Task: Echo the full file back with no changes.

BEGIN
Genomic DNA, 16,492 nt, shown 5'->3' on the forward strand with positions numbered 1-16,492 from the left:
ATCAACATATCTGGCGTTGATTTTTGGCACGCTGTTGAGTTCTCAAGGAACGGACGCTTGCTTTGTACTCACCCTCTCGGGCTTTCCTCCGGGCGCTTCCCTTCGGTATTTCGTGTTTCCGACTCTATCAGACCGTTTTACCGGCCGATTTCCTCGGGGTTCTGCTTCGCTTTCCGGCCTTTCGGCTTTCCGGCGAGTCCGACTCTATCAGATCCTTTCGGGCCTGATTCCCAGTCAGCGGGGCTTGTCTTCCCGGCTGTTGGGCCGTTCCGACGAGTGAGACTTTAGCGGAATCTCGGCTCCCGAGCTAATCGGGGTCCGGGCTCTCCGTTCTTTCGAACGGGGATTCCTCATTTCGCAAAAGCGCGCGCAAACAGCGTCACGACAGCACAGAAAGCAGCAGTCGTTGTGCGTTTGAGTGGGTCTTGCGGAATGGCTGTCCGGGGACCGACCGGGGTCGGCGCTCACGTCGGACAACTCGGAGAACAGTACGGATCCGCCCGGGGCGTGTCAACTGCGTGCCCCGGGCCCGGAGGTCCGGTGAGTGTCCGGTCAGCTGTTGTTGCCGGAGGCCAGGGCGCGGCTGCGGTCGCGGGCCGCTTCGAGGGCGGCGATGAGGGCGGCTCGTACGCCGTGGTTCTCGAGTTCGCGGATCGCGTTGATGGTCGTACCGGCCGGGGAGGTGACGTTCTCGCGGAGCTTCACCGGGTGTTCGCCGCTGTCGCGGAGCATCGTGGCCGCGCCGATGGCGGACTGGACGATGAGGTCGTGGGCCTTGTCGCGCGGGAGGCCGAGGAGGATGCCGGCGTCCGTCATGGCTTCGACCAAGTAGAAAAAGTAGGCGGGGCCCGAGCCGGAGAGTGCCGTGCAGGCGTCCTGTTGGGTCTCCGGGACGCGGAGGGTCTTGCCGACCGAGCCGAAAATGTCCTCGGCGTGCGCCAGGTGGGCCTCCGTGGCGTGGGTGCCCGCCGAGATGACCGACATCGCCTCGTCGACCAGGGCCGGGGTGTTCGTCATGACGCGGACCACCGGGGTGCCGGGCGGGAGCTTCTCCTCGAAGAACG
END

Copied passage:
Genomic DNA, 16,492 nt, shown 5'->3' on the forward strand with positions numbered 1-16,492 from the left:
ATCAACATATCTGGCGTTGATTTTTGGCACGCTGTTGAGTTCTCAAGGAACGGACGCTTGCTTTGTACTCACCCTCTCGGGCTTTCCTCCGGGCGCTTCCCTTCGGTATTTCGTGTTTCCGACTCTATCAGACCGTTTTACCGGCCGATTTCCTCGGGGTTCTGCTTCGCTTTCCGGCCTTTCGGCTTTCCGGCGAGTCCGACTCTATCAGATCCTTTCGGGCCTGATTCCCAGTCAGCGGGGCTTGTCTTCCCGGCTGTTGGGCCGTTCCGACGAGTGAGACTTTAGCGGAATCTCGGCTCCCGAGCTAATCGGGGTCCGGGCTCTCCGTTCTTTCGAACGGGGATTCCTCATTTCGCAAAAGCGCGCGCAAACAGCGTCACGACAGCACAGAAAGCAGCAGTCGTTGTGCGTTTGAGTGGGTCTTGCGGAATGGCTGTCCGGGGACCGACCGGGGTCGGCGCTCACGTCGGACAACTCGGAGAACAGTACGGATCCGCCCGGGGCGTGTCAACTGCGTGCCCCGGGCCCGGAGGTCCGGTGAGTGTCCGGTCAGCTGTTGTTGCCGGAGGCCAGGGCGCGGCTGCGGTCGCGGGCCGCTTCGAGGGCGGCGATGAGGGCGGCTCGTACGCCGTGGTTCTCGAGTTCGCGGATCGCGTTGATGGTCGTACCGGCCGGGGAGGTGACGTTCTCGCGGAGCTTCACCGGGTGTTCGCCGCTGTCGCGGAGCATCGTGGCCGCGCCGATGGCGGACTGGACGATGAGGTCGTGGGCCTTGTCGCGCGGGAGGCCGAGGAGGATGCCGGCGTCCGTCATGGCTTCGACCAAGTAGAAAAAGTAGGCGGGGCCCGAGCCGGAGAGTGCCGTGCAGGCGTCCTGTTGGGTCTCCGGGACGCGGAGGGTCTTGCCGACCGAGCCGAAAATGTCCTCGGCGTGCGCCAGGTGGGCCTCCGTGGCGTGGGTGCCCGCCGAGATGACCGACATCGCCTCGTCGACCAGGGCCGGGGTGTTCGTCATGACGCGGACCACCGGGGTGCCGGGCGGGAGCTTCTCCTCGAAGAACG